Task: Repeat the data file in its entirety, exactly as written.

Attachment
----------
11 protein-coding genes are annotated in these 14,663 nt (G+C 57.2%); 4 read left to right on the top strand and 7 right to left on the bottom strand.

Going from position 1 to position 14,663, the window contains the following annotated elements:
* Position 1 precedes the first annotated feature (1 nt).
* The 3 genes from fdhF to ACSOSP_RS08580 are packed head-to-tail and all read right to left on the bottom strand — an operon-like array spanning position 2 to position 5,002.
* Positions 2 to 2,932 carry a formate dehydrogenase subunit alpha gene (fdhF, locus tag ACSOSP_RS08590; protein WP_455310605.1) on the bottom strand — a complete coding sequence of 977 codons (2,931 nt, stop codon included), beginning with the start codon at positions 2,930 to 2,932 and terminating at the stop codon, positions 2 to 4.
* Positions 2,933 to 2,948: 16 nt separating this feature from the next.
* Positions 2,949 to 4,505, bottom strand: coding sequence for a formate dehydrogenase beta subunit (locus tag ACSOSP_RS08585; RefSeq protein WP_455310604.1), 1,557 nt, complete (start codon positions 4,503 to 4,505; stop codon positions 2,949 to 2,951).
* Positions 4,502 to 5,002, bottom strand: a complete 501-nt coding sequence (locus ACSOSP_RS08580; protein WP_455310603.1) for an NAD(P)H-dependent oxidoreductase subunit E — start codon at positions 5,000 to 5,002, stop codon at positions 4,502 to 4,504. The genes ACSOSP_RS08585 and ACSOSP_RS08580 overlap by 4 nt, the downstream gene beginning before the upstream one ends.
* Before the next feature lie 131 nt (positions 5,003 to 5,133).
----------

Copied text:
11 protein-coding genes are annotated in these 14,663 nt (G+C 57.2%); 4 read left to right on the top strand and 7 right to left on the bottom strand.

Going from position 1 to position 14,663, the window contains the following annotated elements:
* Position 1 precedes the first annotated feature (1 nt).
* The 3 genes from fdhF to ACSOSP_RS08580 are packed head-to-tail and all read right to left on the bottom strand — an operon-like array spanning position 2 to position 5,002.
* Positions 2 to 2,932 carry a formate dehydrogenase subunit alpha gene (fdhF, locus tag ACSOSP_RS08590; protein WP_455310605.1) on the bottom strand — a complete coding sequence of 977 codons (2,931 nt, stop codon included), beginning with the start codon at positions 2,930 to 2,932 and terminating at the stop codon, positions 2 to 4.
* Positions 2,933 to 2,948: 16 nt separating this feature from the next.
* Positions 2,949 to 4,505, bottom strand: coding sequence for a formate dehydrogenase beta subunit (locus tag ACSOSP_RS08585; RefSeq protein WP_455310604.1), 1,557 nt, complete (start codon positions 4,503 to 4,505; stop codon positions 2,949 to 2,951).
* Positions 4,502 to 5,002, bottom strand: a complete 501-nt coding sequence (locus ACSOSP_RS08580; protein WP_455310603.1) for an NAD(P)H-dependent oxidoreductase subunit E — start codon at positions 5,000 to 5,002, stop codon at positions 4,502 to 4,504. The genes ACSOSP_RS08585 and ACSOSP_RS08580 overlap by 4 nt, the downstream gene beginning before the upstream one ends.
* Before the next feature lie 131 nt (positions 5,003 to 5,133).